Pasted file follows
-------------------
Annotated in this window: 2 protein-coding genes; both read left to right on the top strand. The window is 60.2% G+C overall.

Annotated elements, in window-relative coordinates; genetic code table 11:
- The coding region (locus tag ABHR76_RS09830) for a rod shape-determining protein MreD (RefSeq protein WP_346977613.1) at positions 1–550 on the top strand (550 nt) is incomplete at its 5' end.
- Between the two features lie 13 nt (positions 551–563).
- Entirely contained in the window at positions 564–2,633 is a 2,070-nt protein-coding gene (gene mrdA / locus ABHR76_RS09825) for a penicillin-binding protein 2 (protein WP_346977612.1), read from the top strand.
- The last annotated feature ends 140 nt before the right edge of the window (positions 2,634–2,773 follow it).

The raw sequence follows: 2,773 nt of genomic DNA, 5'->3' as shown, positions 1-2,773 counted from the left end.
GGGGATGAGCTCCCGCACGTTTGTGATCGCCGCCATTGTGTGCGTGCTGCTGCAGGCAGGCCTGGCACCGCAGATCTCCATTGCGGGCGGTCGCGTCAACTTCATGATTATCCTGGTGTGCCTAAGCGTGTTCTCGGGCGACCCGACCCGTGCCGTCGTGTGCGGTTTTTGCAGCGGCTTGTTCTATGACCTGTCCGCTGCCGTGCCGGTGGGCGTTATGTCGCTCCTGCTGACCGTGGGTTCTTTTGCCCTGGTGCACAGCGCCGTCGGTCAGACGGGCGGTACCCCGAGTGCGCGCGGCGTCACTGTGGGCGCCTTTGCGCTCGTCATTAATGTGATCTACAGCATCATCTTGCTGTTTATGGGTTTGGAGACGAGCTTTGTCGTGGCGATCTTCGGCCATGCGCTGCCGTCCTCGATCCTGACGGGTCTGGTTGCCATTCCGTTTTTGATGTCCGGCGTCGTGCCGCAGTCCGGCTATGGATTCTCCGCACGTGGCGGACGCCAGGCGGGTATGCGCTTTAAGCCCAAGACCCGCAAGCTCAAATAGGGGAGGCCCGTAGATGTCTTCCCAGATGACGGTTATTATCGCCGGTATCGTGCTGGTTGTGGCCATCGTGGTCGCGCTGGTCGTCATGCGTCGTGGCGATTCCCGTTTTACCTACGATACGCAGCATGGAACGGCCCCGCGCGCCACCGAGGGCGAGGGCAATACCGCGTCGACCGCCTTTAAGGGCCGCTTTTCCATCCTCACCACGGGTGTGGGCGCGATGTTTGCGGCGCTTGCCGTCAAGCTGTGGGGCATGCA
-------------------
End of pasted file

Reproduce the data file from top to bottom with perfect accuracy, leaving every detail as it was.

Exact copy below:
Annotated in this window: 2 protein-coding genes; both read left to right on the top strand. The window is 60.2% G+C overall.

Annotated elements, in window-relative coordinates; genetic code table 11:
- The coding region (locus tag ABHR76_RS09830) for a rod shape-determining protein MreD (RefSeq protein WP_346977613.1) at positions 1–550 on the top strand (550 nt) is incomplete at its 5' end.
- Between the two features lie 13 nt (positions 551–563).
- Entirely contained in the window at positions 564–2,633 is a 2,070-nt protein-coding gene (gene mrdA / locus ABHR76_RS09825) for a penicillin-binding protein 2 (protein WP_346977612.1), read from the top strand.
- The last annotated feature ends 140 nt before the right edge of the window (positions 2,634–2,773 follow it).

The raw sequence follows: 2,773 nt of genomic DNA, 5'->3' as shown, positions 1-2,773 counted from the left end.
GGGGATGAGCTCCCGCACGTTTGTGATCGCCGCCATTGTGTGCGTGCTGCTGCAGGCAGGCCTGGCACCGCAGATCTCCATTGCGGGCGGTCGCGTCAACTTCATGATTATCCTGGTGTGCCTAAGCGTGTTCTCGGGCGACCCGACCCGTGCCGTCGTGTGCGGTTTTTGCAGCGGCTTGTTCTATGACCTGTCCGCTGCCGTGCCGGTGGGCGTTATGTCGCTCCTGCTGACCGTGGGTTCTTTTGCCCTGGTGCACAGCGCCGTCGGTCAGACGGGCGGTACCCCGAGTGCGCGCGGCGTCACTGTGGGCGCCTTTGCGCTCGTCATTAATGTGATCTACAGCATCATCTTGCTGTTTATGGGTTTGGAGACGAGCTTTGTCGTGGCGATCTTCGGCCATGCGCTGCCGTCCTCGATCCTGACGGGTCTGGTTGCCATTCCGTTTTTGATGTCCGGCGTCGTGCCGCAGTCCGGCTATGGATTCTCCGCACGTGGCGGACGCCAGGCGGGTATGCGCTTTAAGCCCAAGACCCGCAAGCTCAAATAGGGGAGGCCCGTAGATGTCTTCCCAGATGACGGTTATTATCGCCGGTATCGTGCTGGTTGTGGCCATCGTGGTCGCGCTGGTCGTCATGCGTCGTGGCGATTCCCGTTTTACCTACGATACGCAGCATGGAACGGCCCCGCGCGCCACCGAGGGCGAGGGCAATACCGCGTCGACCGCCTTTAAGGGCCGCTTTTCCATCCTCACCACGGGTGTGGGCGCGATGTTTGCGGCGCTTGCCGTCAAGCTGTGGGGCATGCA